None of these characters know the words “trans” or “genderqueer” so we can’t ask them where Angela/Angelo falls. For her part, Angela seems to have mixed feelings about the arrangements. Like, it’s cool to have some power and autonomy but also they don’t make chest binders that don’t cut off your air supply. The townsfolk are pretty chill about it though.

There are some grumbles, but mostly, people agree that Angelo looks damn fine in a suit.  It takes a little while for Sara to believe that this can really work, but soon wedding bells ring for them.  When they arrive at their new home, Angelo is like “Ooh check me out I’m a man.” And Sara is like “Baby, I agree that gender is a construct but your boobs are real so let’s get naked.” And friends, they do.

And the movie should really fucking end there. I mean, adversity has been conquered, true love has won, and the Death Star of the gender binary has been exploded.

But it continues.

Beardyface tries to rape Angelo in a truly harrowing scene, but she is rescued by her father (BOY I AM GETTING NERVOUS PICKING THESE PRONOUNS). It gets really confusing because as much as Papa Bear was a monster to his daughter Angela, he doesn’t totally suck when it comes to parenting his son Angelo.

But then Angelo’s father and aunt both drown in the village well (They were having an affair and also her aunt kept a dead baby in a jar. There’s way too much going on in this movie.) With the town boss no longer enforcing acceptance, Angelo and Sara’s position is no longer so secure.

It’s hard to tell the degree to which they decide to have a baby simply because they want one or to make Angelo’s maleness undeniable.  They enlist Sara’s old fiancé to have sex with her, in a devastating scene. Her courage and commitment is nearly as remarkable as Angela’s and Isabella Ragonese’s performance is open-hearted and lovely.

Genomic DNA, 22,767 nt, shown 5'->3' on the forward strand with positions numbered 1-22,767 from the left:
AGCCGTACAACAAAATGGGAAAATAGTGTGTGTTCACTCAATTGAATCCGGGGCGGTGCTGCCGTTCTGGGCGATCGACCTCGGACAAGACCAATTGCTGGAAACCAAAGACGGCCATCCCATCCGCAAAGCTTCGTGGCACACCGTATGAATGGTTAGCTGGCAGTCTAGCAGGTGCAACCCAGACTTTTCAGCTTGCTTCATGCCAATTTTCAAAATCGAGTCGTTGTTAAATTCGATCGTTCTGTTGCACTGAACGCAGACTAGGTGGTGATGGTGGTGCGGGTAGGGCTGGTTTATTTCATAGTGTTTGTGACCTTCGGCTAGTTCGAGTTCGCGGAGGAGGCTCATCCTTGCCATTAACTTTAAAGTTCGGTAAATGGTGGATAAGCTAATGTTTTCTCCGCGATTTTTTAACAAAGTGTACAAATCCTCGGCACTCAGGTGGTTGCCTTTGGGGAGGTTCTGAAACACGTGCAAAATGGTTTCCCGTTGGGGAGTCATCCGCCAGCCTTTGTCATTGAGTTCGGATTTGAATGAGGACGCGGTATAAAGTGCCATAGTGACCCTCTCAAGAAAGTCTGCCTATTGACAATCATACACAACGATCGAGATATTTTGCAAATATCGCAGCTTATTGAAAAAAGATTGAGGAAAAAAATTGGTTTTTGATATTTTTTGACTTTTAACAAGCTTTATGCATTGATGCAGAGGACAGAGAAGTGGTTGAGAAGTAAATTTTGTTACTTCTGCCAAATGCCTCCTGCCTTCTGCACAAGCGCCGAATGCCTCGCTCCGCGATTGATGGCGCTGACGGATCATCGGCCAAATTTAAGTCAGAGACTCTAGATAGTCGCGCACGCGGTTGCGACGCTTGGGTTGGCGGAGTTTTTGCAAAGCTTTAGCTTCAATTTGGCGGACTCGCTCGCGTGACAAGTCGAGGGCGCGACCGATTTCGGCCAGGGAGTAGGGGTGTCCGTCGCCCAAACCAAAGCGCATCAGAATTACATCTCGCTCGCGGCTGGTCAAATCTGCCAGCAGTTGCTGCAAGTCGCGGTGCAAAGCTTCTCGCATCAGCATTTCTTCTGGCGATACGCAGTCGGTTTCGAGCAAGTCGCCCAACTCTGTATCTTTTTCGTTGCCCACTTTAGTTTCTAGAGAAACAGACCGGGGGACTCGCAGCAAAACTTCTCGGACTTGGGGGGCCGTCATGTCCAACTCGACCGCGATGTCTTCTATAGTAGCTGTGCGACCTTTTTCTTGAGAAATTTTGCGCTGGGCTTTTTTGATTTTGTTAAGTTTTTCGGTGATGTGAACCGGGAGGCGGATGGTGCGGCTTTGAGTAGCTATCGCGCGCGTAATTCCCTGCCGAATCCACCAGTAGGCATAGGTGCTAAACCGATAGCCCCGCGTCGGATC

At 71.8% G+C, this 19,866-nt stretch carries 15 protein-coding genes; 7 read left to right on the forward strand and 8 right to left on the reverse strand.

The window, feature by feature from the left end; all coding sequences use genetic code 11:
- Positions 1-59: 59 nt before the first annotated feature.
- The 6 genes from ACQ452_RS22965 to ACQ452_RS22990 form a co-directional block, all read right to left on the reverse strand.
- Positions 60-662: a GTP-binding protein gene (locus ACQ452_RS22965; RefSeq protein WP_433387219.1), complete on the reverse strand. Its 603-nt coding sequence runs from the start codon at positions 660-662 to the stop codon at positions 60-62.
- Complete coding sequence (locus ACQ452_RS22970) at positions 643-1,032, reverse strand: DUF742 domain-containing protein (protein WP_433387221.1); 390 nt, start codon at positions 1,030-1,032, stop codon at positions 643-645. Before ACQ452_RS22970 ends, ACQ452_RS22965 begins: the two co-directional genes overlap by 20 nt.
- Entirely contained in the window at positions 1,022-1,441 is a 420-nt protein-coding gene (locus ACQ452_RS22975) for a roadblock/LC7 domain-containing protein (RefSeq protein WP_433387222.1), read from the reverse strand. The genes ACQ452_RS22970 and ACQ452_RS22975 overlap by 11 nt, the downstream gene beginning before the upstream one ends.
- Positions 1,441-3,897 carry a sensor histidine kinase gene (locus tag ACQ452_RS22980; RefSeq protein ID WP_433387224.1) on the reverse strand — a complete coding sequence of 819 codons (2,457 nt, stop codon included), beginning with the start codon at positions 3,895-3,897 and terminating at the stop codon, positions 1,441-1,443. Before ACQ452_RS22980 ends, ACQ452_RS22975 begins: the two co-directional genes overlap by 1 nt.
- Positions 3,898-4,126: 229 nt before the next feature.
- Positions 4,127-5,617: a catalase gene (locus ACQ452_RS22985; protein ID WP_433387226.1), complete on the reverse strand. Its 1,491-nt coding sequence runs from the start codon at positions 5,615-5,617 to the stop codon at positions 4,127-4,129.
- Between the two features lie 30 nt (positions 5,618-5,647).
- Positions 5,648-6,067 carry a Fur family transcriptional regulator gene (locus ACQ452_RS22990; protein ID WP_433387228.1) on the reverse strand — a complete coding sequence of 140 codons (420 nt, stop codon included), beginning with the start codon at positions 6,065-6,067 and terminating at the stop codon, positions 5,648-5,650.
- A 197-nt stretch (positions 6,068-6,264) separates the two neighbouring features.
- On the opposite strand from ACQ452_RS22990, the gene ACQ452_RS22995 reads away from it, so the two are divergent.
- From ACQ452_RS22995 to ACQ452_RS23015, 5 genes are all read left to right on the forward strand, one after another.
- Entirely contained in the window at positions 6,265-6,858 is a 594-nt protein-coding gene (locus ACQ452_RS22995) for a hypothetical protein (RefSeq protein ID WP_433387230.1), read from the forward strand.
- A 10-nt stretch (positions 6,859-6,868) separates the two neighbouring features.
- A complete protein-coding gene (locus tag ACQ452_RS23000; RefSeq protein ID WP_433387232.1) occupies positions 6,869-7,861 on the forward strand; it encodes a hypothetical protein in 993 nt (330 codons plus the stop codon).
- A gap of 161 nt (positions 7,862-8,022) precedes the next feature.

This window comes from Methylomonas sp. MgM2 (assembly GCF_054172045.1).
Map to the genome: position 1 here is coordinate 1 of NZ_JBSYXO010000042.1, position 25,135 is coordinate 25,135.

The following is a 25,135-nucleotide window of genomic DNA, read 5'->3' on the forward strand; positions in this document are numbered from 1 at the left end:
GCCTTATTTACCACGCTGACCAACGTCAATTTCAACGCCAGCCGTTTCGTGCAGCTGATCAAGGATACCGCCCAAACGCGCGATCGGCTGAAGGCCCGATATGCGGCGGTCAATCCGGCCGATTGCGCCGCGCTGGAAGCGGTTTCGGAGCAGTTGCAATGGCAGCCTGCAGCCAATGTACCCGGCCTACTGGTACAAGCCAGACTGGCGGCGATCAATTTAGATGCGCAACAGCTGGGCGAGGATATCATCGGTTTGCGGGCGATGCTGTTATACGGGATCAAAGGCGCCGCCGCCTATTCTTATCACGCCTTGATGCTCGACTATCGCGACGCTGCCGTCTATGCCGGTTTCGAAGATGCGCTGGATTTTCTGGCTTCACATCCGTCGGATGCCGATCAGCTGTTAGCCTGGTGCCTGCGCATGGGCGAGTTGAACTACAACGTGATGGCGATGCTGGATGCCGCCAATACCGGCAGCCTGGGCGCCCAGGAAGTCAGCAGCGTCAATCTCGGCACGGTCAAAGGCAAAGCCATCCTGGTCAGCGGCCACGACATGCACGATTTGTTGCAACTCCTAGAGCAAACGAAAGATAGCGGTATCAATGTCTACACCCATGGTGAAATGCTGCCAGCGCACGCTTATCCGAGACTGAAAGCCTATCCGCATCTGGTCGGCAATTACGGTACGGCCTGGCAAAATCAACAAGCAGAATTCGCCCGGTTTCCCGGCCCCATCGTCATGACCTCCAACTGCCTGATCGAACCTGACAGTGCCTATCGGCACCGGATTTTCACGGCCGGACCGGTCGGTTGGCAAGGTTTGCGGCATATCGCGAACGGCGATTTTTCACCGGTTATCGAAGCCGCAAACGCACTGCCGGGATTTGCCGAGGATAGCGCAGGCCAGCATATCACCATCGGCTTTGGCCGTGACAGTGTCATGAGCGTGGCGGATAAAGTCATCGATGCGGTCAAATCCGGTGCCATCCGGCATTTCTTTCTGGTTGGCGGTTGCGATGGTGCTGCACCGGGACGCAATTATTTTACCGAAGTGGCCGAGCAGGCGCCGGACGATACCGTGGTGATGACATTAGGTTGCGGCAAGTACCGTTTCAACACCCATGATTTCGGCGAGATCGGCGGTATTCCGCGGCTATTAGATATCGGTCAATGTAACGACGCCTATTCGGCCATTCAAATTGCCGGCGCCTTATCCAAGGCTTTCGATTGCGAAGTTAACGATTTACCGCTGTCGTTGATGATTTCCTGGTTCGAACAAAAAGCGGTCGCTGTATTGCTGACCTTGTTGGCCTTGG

AND THEN the baroness hits on Angelo and the baroness is pretty hot and says sexy things about absinthe.  But Angelo resists temptation (barely) and our OTP is back on solid ground.

They play with their dog and comment on the pregnancy and it is a pretty day in Italy AND THE MOVIE SHOULD REALLY SERIOUSLY END THERE. BUT IT DOES NOT.


As impossible as it was to be a historical queer, it was pretty hard just to be a historical woman, period. Specifically, god forbid you have the temerity to get pregnant in the time before medicine knew techniques other than “let some of your blood out and see if that helps.”

Sara dies in childbirth. After having faced every conceivable obstacle to their love and surmounted them all, the commonness of this death is particularly cruel. And at the funeral, Angela appears in a dress, either reclaiming her womanhood or choosing to appear one last time for Sara the way she always saw her. It’s fucking brutal.

Finally, and most ambiguously, the film ends with a title card claiming to be based on a true story and also referencing a type of fish that can change its sex.  So make of that what you will.

But stop it at that dog scene and it’s a great movie.

The Breakdown

Sex scenes: Two but also every time they look at each other?

Quality of sex scenes: Just ungodly.

How many times have you watched it, Elaine: Two with subtitles, but I originally watched it in the original Italian and was even more confused by the aunt character and her jar baby.

Is it on Netflix?: The only place on the whole internet you can watch this sucker is Amazon. Trust me.

Moral of the story: Thank your lucky stars you have doctors and the internet.

(If the restoration of these articles has added something to your life, please consider a small donation to yours truly. I’m @Elaine-Atwell on Venmo!)